June 4, 2021 -- A new gene engineering technology could allow scientists to harness the benefits of releasing genetically modified animals into the wild without the risk of uncontrolled spread. The new study, published in the journal Nature Communications on June 2, could help in the battle against the spread of diseases like malaria.
The advent of the genetic age offers the tantalizing prospect of being able to genetically alter animals, such as pests and disease vectors, to reduce the harm they cause to society. However, any technology with the ability to make a difference on a significant scale would also have the potential to cause serious damage if it went out of control.
Gene drives are one such technology. These genetic modifications are designed to spread through a population quickly and rely on the CRISPR-Cas9 gene editing system to make a duplicate copy of the gene drive on the partner chromosome. This means that all offspring inherit the gene, compared to only 50% through normal genetic inheritance.
However, there are concerns about the effect of releasing such gene drives into the wild. Unintended consequences, potentially due to mutations or ecological shifts, could be irreversible.
This has led geneticists to search for new versions of gene drives that can prevent unrestricted spread by stopping engineered animals from crossbreeding with the wild population. Approaches previously developed have severe limitations, such as not working in multicellular organisms, causing high fitness costs, or working incompletely.
A way to control populations
Now, geneticists have developed a new approach called Synthetic Postzygotic barriers Exploiting CRISPR-based Incompatibilities for Engineering Species (SPECIES) that prevents crossbreeding. SPECIES uses an adapted form of the Cas9 protein that is used to target gene sequences in the CRISPR editing technique. The adapted Cas9 recruits the cell's transcriptional machinery to genes essential for development, causing the cell to overexpress the gene to a lethal degree.
The researchers can prevent this lethal overexpression in the engineered SPECIES organisms by mutating the genes' promoter regions to stop Cas9 binding. If an engineered animal attempted to breed with a wild type, the offspring would not survive as the Cas9 would target the wild-type development gene, triggering overexpression.
"Gene drives can potentially spread beyond intended borders and be hard to control. SPECIES offers a way to control populations in a very safe and reversible manner," said Omar Akbari, PhD, an associate professor at the University of California, San Diego Division of Biological Sciences and senior author of the paper, in a statement.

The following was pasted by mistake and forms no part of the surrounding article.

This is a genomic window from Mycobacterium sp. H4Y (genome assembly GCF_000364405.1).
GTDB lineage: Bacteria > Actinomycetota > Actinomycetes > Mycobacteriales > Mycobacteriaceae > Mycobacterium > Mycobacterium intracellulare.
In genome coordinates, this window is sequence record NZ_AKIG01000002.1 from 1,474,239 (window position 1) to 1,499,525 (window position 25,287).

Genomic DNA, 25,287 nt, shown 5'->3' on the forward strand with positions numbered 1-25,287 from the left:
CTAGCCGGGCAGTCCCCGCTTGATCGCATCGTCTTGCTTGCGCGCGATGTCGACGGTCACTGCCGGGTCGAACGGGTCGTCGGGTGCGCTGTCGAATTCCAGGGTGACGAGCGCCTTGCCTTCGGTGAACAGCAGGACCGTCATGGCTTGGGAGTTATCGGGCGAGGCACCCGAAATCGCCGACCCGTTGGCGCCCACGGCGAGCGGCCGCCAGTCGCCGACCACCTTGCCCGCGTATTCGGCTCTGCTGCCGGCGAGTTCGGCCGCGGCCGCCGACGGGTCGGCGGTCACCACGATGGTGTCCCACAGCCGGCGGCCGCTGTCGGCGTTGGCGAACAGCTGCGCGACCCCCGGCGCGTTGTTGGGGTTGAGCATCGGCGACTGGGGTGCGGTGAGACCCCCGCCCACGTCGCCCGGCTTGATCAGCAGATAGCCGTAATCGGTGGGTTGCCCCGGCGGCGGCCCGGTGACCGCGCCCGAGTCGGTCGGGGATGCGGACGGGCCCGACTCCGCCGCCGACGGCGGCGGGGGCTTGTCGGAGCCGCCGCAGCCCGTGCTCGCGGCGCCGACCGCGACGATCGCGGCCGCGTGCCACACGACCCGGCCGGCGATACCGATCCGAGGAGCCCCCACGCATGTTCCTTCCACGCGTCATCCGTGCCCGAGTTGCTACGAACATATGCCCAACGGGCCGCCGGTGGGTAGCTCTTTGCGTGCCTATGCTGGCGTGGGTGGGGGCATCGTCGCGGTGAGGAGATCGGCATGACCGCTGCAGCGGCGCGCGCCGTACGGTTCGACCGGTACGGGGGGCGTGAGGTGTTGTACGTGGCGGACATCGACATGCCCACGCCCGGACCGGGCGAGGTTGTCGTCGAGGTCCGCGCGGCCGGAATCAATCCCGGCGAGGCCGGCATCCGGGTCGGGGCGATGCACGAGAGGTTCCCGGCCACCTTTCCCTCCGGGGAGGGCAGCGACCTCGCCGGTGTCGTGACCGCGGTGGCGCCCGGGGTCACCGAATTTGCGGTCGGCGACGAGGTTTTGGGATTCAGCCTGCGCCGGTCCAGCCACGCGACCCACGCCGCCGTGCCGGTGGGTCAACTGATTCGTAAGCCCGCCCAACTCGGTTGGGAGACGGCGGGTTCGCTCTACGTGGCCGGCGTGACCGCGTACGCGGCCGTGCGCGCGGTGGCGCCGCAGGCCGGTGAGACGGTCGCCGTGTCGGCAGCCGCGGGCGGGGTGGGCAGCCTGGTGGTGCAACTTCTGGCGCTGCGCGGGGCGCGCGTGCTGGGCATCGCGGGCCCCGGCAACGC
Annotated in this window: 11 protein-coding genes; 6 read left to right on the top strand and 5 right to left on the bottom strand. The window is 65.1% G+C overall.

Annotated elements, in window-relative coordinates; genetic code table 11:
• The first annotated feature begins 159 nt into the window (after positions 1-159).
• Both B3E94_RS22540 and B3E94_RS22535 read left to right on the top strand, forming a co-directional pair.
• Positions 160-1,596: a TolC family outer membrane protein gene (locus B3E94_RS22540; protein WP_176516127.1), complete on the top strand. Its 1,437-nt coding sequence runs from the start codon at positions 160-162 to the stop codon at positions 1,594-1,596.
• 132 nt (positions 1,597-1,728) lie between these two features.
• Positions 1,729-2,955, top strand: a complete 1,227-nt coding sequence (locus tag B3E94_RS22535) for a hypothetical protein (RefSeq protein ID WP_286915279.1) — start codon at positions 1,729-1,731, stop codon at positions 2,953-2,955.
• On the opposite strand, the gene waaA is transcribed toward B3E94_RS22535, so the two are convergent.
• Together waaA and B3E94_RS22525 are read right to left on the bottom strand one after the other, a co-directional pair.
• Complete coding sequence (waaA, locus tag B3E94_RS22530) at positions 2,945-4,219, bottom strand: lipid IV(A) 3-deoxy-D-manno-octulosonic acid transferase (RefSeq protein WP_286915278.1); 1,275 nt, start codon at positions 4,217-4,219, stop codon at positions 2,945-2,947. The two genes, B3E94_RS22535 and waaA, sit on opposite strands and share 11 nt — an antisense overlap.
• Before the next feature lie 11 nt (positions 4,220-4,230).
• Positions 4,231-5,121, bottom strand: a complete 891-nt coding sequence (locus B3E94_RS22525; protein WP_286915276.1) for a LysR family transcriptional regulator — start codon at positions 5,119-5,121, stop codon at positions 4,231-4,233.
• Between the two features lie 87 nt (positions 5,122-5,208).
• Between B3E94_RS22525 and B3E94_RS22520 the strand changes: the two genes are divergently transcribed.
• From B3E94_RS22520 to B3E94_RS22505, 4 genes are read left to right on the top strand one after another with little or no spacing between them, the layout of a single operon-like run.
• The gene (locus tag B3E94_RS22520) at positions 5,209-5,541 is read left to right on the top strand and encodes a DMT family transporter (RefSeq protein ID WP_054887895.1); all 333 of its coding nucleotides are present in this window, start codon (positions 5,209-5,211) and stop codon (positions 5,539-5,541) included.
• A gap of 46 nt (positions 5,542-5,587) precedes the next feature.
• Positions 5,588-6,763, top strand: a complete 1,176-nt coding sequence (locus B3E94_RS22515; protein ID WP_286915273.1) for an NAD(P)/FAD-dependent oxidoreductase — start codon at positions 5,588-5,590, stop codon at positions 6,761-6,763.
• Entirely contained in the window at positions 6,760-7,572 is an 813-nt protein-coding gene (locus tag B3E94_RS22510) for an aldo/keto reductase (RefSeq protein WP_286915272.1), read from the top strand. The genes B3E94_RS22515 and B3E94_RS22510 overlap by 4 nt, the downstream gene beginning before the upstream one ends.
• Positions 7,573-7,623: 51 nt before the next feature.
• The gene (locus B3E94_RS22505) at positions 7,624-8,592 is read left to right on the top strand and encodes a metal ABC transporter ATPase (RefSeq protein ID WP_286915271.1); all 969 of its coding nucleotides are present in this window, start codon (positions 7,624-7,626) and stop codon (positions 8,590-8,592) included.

In the new study, the team described how it generated eight engineered SPECIES of fruit flies that could not breed with one another or with the wild-type fly, Drosophila melanogaster. By targeting two to three genes per SPECIES, the researchers hope this will ensure that naturally occurring mutations will not allow crossbreeding.
The approach reflects the natural formation of new species, where separate populations of the same species gradually evolve divergently until their genetics are no longer compatible for breeding.
"Even though speciation happens consistently in nature, creating a new artificial species is actually a pretty big bioengineering challenge," said Anna Buchman, PhD, a researcher in Akbari's lab and the lead author of the paper. "The beauty of the SPECIES approach is that it simplifies the process, giving us a defined set of tools we need in any organism to elegantly bring about speciation."
Harness the power
One of the most sought-after targets for gene drive technology is to prevent the spread of malaria through mosquitoes. Genetically modified mosquitoes that cannot carry the disease could be used to overwhelm the wild population and halt its spread.
As the SPECIES gene drive cannot proliferate through breeding with wild-type animals, an engineered SPECIES needs to be released repeatedly to dominate the population. If the new SPECIES exceeds a certain threshold percentage of the overall population, it can replace the wild type.
However, below this threshold, the wild type can take over again if the releases stop. This is because the wild-type animals would have a reproductive advantage over the engineered SPECIES due to small fitness costs caused by the system.
"Since SPECIES are incompatible with wild-type mosquitoes, their populations can be controlled and reversed by limiting their threshold population below 50%. This gives you the ability to confine and reverse its spread if desired," Akbari said. "This essentially allows us to harness all of the power of gene drives -- like disease elimination or crop protection -- without the high risk of uncontrollable spread."
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